Comcast Responds To Critics Of Proposed Merger With Time Warner Cable With Filing (CMCSA)

comcastThe proposed merger between Comcast and Time Warner Cable has resulted in a number of critics making public statements opposing the merger. Comcast submitted around 1,000 pages of documents to the Federal Communications Commission detailing how the complaints of many of the critics of the merger were being made out of their own business interests. Comcast is hoping that the disclosure of these ulterior motives will negate the complaints of its competitors.

Many of the complaints against the merger have been made by television group Discovery Communications, Netflix, and Dish, the satellite television provider. Comcast stated in its documents that many of the complaints were filed after Comcast declined to make numerous self-serving concessions to the complainants, including requests for free access to faster Internet connections and for the renegotiation of distribution agreements with television programmers. Comcast calculated that the programming cost requests alone would have added more than $4 a month to customers’ bills by 2019 with no increase in value for the customer.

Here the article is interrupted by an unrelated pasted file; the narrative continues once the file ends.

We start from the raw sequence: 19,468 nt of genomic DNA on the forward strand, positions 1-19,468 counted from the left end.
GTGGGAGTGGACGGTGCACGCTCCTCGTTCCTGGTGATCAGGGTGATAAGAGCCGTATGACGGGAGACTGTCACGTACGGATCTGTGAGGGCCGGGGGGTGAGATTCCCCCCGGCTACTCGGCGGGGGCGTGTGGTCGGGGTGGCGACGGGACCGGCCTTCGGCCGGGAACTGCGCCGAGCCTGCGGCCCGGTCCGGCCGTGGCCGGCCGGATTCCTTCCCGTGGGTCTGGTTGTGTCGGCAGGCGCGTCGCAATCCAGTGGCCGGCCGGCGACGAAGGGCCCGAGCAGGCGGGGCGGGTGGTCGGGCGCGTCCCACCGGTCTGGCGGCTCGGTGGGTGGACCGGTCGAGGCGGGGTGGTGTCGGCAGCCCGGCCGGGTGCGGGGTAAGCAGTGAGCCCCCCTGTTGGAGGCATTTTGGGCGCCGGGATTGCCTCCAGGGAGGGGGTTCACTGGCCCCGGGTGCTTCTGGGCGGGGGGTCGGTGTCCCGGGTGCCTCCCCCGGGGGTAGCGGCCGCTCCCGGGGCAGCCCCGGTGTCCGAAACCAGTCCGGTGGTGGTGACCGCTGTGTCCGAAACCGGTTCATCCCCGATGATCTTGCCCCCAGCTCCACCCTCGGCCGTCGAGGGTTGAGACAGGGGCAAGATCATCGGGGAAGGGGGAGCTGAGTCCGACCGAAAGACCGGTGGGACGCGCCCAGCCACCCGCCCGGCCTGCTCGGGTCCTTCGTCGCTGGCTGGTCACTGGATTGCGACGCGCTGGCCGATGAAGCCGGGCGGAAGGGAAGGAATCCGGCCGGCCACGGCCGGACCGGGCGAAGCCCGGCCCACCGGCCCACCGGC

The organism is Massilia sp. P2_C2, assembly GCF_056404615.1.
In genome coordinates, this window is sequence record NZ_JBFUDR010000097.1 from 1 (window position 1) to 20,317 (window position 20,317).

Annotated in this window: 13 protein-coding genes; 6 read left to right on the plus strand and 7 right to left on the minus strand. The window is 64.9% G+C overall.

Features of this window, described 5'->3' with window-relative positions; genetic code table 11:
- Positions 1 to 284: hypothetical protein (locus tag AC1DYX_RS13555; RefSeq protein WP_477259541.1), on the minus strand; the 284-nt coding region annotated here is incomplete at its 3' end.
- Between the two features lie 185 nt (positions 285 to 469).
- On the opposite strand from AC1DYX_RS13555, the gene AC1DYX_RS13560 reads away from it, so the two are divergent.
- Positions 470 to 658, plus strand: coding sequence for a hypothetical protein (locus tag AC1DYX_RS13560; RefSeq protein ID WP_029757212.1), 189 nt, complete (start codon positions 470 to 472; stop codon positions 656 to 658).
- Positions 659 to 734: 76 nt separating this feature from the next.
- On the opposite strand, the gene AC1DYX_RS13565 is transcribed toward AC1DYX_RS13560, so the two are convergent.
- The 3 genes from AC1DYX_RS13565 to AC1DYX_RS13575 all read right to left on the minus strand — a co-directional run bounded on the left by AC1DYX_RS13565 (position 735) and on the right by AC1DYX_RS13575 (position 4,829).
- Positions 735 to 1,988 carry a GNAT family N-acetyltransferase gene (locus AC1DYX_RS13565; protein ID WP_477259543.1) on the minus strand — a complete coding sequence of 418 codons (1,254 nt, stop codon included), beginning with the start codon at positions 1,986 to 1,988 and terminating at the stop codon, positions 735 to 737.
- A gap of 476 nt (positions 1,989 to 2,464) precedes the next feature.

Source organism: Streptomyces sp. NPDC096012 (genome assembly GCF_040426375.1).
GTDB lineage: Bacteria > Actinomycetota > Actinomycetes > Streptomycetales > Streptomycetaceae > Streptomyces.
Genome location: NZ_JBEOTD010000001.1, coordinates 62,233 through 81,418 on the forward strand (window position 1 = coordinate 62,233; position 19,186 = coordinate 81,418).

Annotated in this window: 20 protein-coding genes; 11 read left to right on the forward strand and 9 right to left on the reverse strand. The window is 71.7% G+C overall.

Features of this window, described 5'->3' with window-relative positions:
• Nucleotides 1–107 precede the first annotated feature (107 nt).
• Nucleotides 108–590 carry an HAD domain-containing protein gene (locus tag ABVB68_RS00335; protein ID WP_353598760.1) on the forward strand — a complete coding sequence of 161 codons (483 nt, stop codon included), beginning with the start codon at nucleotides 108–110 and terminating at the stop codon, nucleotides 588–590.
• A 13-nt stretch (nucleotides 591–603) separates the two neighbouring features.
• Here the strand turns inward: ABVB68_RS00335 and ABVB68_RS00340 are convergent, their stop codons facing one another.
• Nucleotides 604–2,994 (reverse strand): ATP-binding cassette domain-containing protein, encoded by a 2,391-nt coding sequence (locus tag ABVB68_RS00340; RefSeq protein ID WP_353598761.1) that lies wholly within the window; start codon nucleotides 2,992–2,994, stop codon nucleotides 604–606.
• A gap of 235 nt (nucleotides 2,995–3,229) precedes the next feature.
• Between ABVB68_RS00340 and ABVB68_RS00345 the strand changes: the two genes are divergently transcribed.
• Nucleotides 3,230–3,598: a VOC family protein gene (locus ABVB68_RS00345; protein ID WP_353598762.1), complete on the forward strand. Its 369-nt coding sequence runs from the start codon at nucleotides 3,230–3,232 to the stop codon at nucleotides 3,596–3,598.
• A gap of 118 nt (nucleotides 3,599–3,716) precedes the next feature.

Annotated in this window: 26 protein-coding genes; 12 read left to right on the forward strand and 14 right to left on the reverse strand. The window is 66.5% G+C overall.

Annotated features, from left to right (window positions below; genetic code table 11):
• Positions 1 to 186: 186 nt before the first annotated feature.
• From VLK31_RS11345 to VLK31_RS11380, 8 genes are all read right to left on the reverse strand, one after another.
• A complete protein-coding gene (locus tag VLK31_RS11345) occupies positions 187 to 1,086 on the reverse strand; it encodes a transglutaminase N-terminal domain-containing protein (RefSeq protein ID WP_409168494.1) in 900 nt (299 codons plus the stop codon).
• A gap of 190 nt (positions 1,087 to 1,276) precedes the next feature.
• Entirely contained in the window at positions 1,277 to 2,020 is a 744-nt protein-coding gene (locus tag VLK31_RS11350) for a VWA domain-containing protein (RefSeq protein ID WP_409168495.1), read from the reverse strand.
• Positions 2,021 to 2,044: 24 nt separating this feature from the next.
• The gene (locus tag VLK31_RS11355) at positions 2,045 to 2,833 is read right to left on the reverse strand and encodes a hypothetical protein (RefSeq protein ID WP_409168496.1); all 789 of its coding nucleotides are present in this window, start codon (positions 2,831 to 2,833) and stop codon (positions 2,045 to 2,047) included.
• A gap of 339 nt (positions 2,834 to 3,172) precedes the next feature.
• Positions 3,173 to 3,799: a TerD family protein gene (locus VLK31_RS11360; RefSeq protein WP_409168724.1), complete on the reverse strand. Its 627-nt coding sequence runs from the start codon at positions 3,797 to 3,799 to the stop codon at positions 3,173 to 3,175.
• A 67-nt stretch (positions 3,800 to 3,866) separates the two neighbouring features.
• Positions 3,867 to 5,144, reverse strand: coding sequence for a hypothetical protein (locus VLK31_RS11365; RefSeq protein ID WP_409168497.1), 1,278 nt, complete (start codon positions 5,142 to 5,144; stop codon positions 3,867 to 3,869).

The main complaint by opponents of the merger is that it would give Comcast too much power over Internet companies and TV networks. If the merger of Comcast and Time Warner Cable were to be approved by regulators, Comcast would control nearly 35 percent of broadband Internet service coverage and have a significant presence in 16 of the top 20 cable markets. Opponents of the merger claim that level of control over such an important market would be dangerous.

Approval of the deal has the potential to dramatically change the country’s video and broadband markets. The amount of control that the combined company would have over media and the distribution of that media would be anticompetitive and intimidating for other companies, according to the critics. Comcast stands by its position that its merger with Time Warner Cable would improve video and broadband services for customers and allow the company to upgrade its networks to be more competitive in the global marketplace. Analysts estimate that the deal for Time Warner Cable would be worth nearly $45 billion. AT&T’s $48.5 billion bid for DirecTV is also currently under scrutiny by regulators.

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